Weekly News Roundup (5 April 2015)

A short WNR this week, I guess maybe it’s because of the Easter break. May you have success in your hunt for the eggs of the Leporidae.

Otherwise, it’s been a really difficult week for finding news stories. Not because there weren’t any, but because there were too many, with approximately 94.12% all being April Fools made up stories. People have gotten really good at making up these, so it’s no longer obvious just which stories are April Fools and it’s been really frustrating trying to figure things out.



GOG frees your game from its awful DRM via its new “reclaim” program

GOG, forever fighting the good fight against DRM, has a new weapon in its arsenal – DRM-free reclaiming! The idea is simple – got a game whose DRM has expired which makes the game no longer playable? Simply enter the game’s serial key into GOG’s reclaim page, and you get a free and DRM-free copy of the game that will work forever.

Only a couple of games are supported now (basically just STALKER games at this time), but GOG plans to add more games once more publishers sign up, and the not-so-fun sounding “scavenger hunt to retrieve forgotten key-databases”.

I really hope more publishers sign up to GOG’s scheme – I mean they have nothing to lose, and really, they owe their paying customers this much. And if I was a publisher that used a DRM that’s likely to expire, I would openly advertise the fact that the DRM would be removed from the game after a set period of time (say a year?), and give their paying customers the peace of mind that they deserve!

High Definition

Sony 4K TV with 4K Media Player

4K streaming is great … when using it doesn’t take down the whole neighbourhood’s Internet

HEVC is already one of the most efficient ways to encode 4K video, but if the claims from firm V-Nova is to be believed, their Perseus codec will be even better. Of course claims like this have been made before, and only real-world testing will tell us whether this closed, proprietary codec is all that it claims to be.

But even if Perseus is as good as it claims to be, there’s no guarantee that it, or any other codec, will take the place of HEVC as the industry preferred compression standard. Even Google’s public backing of their own VP9 codec failed to make a real dent into the popularity of HEVC, so sometimes it’s not about technical merit (which often does not stack up to press release claims), but simply about marketing and getting the most hardware and software partners – something that HEVC did really well (true of its predecessor, H.264/AVC), signing up to partner like Netflix, Samsung, and being selected for use for Ultra HD Blu-rays.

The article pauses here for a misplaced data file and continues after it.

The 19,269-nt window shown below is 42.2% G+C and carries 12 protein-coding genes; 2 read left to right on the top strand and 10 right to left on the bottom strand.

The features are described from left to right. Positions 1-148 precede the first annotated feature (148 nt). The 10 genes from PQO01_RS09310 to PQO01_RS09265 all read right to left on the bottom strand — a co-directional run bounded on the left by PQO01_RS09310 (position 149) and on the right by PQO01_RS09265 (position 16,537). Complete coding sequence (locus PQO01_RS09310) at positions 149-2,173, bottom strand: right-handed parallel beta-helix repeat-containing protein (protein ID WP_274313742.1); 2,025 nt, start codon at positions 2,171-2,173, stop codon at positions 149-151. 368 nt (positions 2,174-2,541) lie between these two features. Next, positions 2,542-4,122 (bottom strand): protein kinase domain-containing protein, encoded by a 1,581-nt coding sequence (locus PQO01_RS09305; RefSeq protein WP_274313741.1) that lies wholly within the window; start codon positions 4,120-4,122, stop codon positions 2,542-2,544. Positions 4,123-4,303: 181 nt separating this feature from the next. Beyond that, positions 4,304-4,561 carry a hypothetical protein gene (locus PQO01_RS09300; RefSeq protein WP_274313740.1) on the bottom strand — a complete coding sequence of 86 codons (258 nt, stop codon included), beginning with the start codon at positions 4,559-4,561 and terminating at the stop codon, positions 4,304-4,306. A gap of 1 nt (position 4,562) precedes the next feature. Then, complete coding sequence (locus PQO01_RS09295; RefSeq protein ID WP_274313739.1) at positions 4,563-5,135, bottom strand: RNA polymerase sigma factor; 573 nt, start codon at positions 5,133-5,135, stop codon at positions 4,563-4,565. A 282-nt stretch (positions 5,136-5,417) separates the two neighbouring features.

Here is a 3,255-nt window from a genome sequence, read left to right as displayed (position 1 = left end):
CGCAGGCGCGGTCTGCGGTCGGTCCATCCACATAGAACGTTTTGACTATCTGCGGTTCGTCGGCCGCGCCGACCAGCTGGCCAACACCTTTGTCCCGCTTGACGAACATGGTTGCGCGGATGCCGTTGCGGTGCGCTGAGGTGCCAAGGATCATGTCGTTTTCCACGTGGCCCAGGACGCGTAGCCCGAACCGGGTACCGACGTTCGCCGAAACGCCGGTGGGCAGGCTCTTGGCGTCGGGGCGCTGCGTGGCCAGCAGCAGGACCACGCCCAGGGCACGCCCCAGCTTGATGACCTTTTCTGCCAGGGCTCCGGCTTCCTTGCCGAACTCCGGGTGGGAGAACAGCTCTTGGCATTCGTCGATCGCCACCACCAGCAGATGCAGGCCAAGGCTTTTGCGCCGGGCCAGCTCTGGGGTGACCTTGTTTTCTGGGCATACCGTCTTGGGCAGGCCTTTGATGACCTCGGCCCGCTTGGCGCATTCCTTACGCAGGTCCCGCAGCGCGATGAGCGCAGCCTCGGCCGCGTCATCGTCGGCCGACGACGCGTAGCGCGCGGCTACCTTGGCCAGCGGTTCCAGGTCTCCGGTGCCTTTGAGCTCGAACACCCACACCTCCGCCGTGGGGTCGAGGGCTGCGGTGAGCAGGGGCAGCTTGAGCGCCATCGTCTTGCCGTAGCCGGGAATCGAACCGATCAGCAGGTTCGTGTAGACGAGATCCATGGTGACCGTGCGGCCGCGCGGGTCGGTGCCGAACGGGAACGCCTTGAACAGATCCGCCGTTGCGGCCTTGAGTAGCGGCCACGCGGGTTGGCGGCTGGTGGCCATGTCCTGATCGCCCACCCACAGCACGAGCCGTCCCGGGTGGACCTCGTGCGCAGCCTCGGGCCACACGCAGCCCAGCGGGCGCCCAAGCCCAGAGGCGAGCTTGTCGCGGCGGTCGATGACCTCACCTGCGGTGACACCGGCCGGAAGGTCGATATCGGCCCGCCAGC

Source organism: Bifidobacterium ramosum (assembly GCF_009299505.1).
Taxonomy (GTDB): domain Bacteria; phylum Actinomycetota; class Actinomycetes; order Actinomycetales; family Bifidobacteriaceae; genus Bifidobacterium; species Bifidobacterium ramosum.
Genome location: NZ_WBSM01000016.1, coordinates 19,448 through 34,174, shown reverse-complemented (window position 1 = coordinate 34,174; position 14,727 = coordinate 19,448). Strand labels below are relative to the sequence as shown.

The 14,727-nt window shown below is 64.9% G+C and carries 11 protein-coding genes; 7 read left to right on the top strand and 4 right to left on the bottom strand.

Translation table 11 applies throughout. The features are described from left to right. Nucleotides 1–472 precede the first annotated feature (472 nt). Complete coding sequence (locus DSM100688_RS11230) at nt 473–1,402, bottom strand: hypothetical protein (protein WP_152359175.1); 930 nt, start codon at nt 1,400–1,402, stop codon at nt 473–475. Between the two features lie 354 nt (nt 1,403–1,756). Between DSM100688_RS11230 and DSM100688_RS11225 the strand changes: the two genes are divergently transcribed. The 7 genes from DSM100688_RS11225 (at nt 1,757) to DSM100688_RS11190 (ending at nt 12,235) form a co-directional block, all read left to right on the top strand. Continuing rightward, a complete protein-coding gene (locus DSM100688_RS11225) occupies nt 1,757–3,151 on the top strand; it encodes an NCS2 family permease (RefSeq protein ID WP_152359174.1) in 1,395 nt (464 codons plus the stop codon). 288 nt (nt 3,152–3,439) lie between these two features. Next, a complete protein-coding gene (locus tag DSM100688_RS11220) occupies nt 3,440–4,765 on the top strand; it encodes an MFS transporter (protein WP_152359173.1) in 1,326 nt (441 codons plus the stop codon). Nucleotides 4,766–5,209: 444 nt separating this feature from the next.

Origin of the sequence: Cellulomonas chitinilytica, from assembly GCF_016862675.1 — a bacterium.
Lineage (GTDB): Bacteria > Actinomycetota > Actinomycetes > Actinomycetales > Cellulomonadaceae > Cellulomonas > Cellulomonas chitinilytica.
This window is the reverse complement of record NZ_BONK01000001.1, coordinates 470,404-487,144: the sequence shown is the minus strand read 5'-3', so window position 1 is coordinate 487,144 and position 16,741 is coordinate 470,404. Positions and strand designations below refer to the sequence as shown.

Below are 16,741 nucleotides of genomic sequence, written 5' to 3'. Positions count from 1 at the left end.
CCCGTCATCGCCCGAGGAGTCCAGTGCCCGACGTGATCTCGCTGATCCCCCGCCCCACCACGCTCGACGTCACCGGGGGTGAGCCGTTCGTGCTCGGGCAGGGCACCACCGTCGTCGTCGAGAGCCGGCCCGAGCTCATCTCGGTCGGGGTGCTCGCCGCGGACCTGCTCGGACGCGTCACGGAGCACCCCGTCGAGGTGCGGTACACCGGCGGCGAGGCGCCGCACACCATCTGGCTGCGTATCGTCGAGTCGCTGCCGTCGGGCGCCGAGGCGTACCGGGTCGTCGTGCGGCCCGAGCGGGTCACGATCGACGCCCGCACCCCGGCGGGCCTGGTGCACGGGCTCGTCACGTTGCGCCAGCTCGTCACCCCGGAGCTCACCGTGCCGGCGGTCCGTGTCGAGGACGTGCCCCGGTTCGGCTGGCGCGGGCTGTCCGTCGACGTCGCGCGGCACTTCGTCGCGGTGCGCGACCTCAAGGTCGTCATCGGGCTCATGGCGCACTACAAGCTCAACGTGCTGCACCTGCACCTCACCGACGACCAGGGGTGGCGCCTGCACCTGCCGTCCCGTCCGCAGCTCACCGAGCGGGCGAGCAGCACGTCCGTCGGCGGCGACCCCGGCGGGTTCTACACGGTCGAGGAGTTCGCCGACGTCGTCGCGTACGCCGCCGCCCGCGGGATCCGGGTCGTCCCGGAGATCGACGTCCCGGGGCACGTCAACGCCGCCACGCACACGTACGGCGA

Here in Australia, the news of a even more efficient codec is a welcomed one, since the arrival of Netflix has all but crippled our flaky Internet. Our current Luddites-in-charge (ie. our government) keeps on insisting that nobody needs faster Internet, not now and not in ten year’s time, and so promptly cancelled plans to roll out 100 Mbps fibre and replace it with a “up-to” 25 Mbps FTTN network (depending on how far you are from the exchange). Considering that a single 4K Netlix stream could theoretically max out the connection for a typical FTTN users, the need for a 50 or 100 Mbps connections is something that’s quite real right now.


The Legend of Zelda - Wii U

Zelda for the Wii U has been delayed until 2016

The Legend of Zelda for Wii U has been delayed until 2016. If there’s one thing that really bugs me about how Nintendo has handled the Wii U is the lack of a Zelda for the platform. The rumor is that Nintendo’s next console may be coming in 2017, which means that there won’t be a Zelda game on the Wii U until pretty much the last year of its status as Nintendo’s flagship console. Compare that to ‘Twilight Princess’, which was released on the Wii pretty much at launch (also available on the GameCube, the last Nintendo release for that platform) and really helped to show off the Wii’s innovative controls, even if it was really just a port from the GameCube version. I just feel that had the release line-up for the Wii U included a made-for-the-platform Zelda game, the console’s fortunes might have been different – remember that it wasn’t until the Wii U Mario Kart game that the Wii U started to sell in better numbers.


Have a great Easter break, if you have one. See you next week!


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